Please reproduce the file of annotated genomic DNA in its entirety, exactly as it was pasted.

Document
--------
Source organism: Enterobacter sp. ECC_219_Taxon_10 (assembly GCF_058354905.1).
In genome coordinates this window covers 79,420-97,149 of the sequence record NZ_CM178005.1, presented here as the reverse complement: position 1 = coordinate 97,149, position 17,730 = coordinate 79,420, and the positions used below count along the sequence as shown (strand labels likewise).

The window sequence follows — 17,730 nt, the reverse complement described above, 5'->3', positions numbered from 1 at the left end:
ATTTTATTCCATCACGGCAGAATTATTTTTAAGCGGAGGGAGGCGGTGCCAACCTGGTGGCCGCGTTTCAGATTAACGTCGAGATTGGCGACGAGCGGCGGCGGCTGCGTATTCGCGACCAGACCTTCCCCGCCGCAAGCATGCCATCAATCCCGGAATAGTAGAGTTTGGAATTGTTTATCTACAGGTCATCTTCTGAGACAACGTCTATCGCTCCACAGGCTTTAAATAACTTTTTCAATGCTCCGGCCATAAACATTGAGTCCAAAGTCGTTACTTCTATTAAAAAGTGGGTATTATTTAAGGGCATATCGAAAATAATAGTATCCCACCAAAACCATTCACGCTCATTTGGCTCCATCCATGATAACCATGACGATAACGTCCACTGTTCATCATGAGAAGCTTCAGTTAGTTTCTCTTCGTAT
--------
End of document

Source organism: Enterobacter sp. ECC_219_Taxon_10 (assembly GCF_058354905.1).
In genome coordinates this window covers 79,420-97,149 of the sequence record NZ_CM178005.1, presented here as the reverse complement: position 1 = coordinate 97,149, position 17,730 = coordinate 79,420, and the positions used below count along the sequence as shown (strand labels likewise).

The window sequence follows — 17,730 nt, the reverse complement described above, 5'->3', positions numbered from 1 at the left end:
ATTTTATTCCATCACGGCAGAATTATTTTTAAGCGGAGGGAGGCGGTGCCAACCTGGTGGCCGCGTTTCAGATTAACGTCGAGATTGGCGACGAGCGGCGGCGGCTGCGTATTCGCGACCAGACCTTCCCCGCCGCAAGCATGCCATCAATCCCGGAATAGTAGAGTTTGGAATTGTTTATCTACAGGTCATCTTCTGAGACAACGTCTATCGCTCCACAGGCTTTAAATAACTTTTTCAATGCTCCGGCCATAAACATTGAGTCCAAAGTCGTTACTTCTATTAAAAAGTGGGTATTATTTAAGGGCATATCGAAAATAATAGTATCCCACCAAAACCATTCACGCTCATTTGGCTCCATCCATGATAACCATGACGATAACGTCCACTGTTCATCATGAGAAGCTTCAGTTAGTTTCTCTTCGTAT